Very early Sunday morning, I met up with some friends from a Facebook Photography group to visit the Wanhua Wholesale Fish Market. I had visited the market once before, but that as some time ago, so I was looking forward to getting back to it. It was fun getting back there, even with the way too early meet up time of 4:30am.
I have to say that some parts of the market, I remembered fairly accurately and some not so much. The photos are in roughly chronological order, though some may be slightly out of order.
There were basically four portions to our visit. The first portion was what basically matched a big (though not as big as I remembered) street market anywhere in Taiwan, though selling only seafood and related products. I am not sure if the vendors here would sell to anyone, or they were wholesale only. I didn’t see much money changing hands, but the way things were laid out sure looked like a traditional fish-mongers stall in any market.
The next stop was the auction area, where fish are sold in batches through an auction system. Here, there was lots of parking for trucks to bring the seafood in, as well as other stalls where it was being loaded up on trucks to take it to retail markets. Things were slower at this area than last time; I am guessing we got there after the day’s main action had come to an end. I still included a number of shots from this area, as it is what is most unique to my mind.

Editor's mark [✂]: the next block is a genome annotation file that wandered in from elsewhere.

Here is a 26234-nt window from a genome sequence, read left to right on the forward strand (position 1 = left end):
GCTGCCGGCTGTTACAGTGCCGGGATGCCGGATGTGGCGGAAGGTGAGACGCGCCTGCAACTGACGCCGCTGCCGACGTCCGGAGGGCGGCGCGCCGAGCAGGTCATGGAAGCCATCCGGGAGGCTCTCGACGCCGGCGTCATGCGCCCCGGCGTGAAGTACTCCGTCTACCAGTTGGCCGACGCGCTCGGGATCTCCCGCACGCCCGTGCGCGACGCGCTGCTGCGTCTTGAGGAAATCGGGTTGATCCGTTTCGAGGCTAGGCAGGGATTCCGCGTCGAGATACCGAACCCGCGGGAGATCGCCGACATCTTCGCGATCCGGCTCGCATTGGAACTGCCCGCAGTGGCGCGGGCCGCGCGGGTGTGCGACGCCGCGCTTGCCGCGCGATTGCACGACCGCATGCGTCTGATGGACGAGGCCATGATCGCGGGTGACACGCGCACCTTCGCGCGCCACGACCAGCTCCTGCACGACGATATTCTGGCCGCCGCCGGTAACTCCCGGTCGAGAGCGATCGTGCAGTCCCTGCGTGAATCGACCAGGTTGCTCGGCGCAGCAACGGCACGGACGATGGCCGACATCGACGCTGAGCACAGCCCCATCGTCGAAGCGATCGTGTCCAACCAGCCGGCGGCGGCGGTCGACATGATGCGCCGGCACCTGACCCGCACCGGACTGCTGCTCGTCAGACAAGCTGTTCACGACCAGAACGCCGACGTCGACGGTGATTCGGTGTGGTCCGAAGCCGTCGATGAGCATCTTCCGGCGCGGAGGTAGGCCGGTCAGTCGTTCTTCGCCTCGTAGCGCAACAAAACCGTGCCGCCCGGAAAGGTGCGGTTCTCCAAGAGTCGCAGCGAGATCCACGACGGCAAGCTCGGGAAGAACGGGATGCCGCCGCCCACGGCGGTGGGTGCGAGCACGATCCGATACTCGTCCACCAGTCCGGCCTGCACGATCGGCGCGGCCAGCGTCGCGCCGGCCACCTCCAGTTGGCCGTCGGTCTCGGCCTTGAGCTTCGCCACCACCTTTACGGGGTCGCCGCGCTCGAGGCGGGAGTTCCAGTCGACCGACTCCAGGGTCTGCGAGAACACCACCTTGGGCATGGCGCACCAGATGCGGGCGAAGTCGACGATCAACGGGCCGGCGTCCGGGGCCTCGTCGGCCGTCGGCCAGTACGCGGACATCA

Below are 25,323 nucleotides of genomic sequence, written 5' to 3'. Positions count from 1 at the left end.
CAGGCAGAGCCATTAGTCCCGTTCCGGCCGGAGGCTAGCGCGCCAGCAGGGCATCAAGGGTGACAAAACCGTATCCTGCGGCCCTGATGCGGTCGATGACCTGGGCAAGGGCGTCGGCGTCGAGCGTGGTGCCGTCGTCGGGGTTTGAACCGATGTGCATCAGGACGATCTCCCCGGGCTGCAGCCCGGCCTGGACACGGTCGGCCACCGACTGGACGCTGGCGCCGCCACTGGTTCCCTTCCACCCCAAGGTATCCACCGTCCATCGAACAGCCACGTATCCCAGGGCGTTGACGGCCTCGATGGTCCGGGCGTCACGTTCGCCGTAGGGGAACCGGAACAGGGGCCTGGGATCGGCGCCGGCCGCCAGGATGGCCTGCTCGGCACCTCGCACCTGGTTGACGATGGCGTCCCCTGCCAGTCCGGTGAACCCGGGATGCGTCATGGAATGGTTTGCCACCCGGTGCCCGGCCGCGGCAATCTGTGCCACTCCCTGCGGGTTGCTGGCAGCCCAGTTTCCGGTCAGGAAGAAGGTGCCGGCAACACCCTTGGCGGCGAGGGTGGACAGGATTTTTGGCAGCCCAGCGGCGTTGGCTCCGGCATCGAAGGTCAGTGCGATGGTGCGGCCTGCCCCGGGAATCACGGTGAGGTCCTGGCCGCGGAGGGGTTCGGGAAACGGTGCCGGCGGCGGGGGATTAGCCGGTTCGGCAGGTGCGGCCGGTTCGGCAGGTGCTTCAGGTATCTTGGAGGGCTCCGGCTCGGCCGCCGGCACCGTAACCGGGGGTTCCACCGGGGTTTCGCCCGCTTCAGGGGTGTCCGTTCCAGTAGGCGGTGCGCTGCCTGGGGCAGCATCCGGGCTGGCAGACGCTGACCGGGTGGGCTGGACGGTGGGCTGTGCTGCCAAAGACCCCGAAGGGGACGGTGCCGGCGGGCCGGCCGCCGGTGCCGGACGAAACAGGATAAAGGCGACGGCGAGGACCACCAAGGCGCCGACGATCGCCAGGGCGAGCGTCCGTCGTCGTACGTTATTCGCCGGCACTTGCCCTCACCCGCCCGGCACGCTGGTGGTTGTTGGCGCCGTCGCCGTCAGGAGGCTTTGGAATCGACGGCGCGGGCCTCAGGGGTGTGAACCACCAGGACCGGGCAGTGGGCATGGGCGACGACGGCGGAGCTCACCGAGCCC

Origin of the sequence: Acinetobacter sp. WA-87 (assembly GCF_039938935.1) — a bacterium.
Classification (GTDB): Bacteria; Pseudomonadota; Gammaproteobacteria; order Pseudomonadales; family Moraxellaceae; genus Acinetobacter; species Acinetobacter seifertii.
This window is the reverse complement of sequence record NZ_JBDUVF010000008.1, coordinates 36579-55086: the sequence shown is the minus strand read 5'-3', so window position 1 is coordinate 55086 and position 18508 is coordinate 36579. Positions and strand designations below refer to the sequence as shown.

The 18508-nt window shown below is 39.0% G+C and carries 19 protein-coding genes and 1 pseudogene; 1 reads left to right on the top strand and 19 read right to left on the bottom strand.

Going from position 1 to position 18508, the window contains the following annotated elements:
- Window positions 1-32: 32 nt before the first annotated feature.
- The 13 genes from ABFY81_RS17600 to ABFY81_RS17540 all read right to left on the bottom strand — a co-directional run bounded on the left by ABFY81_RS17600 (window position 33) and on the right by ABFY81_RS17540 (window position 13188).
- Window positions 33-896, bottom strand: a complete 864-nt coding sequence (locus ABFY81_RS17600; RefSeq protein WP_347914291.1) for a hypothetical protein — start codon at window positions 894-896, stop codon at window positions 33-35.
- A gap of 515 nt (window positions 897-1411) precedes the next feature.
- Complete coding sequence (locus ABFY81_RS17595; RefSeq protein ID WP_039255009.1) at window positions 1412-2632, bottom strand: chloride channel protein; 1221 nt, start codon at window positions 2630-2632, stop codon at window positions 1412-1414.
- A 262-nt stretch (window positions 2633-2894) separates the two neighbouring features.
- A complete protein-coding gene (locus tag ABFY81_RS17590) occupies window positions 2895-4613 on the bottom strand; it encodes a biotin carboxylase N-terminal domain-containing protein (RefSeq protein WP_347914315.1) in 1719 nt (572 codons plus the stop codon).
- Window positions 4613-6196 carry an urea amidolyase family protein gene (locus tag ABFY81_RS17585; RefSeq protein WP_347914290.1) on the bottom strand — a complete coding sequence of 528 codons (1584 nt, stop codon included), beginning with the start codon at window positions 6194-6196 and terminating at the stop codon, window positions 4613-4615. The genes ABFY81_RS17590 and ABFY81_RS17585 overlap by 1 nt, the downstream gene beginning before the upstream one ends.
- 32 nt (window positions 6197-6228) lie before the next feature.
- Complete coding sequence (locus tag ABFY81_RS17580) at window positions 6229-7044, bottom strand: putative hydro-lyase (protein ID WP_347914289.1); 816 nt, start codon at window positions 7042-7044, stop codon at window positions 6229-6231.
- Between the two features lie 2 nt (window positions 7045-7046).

After that, we spent a very short time in the wholesale produce market. Like the fish market, the vendors here sell to owners of fruit and vegetable stalls in traditional markets throughout Taipei. The reason I didn’t take more photos is that quite frankly, it was the least interesting area for me. Though some fruit was on display, mostly it was vendors surrounded by boxes of fruit, much of it not local, and one vendor looked pretty much the same as the next.
Finally, and I didn’t remember this at all, right across the street from the fish market entrance was a buzzing and robust traditional street market area. Here, you could buy not only seafood, but chicken, pork, beef, produce and pretty much any other consumable you might find at a market. Considering that I didn’t remember it from my last visit, I was surprised by how big and busy it was.
A few weeks ago now, I was lucky enough to coordinate an evening of portraits with my friend Belle and Kenny at Kenny’s studio. Both are really fun people and it was nice to spend the evening talking and taking photos. Here are some of my favorites from the time.
Taiwan has an odd National Day holiday; one quite different from the rest of the world I think. First of all, it celebrates something that most certainly did not happen on the island of Taiwan and one which had no impact on the island when it happened. October 10th (10/10) celebrates the beginning of an uprising in China that led to the overthrow of the Qing Dynasty, the last of dynastic China and which led to the creation of the Republic of China (ROC). At the time though, Taiwan was under Japanese Imperial rule and in no way could you really count October 10th as being any sort of “birthday” for the Island the Chinese Nationalists came to control. Nonetheless, 10/10 is the de facto National Day in Taiwan and it is not at all uncommon to hear some variant of “Happy Birthday Taiwan” being spoken that day.
Typhoon Soudelor, the biggest tropical storm of 2015 so far smashed into Taiwan on Friday. Though at sea, it was classified as a category five storm, by the time it made landfall in Taiwan it was “downgraded” to category three. In the 12+ years I have been in Taiwan, this has been the hardest hit I can remember: I am very happy not to have experienced an actual category five storm.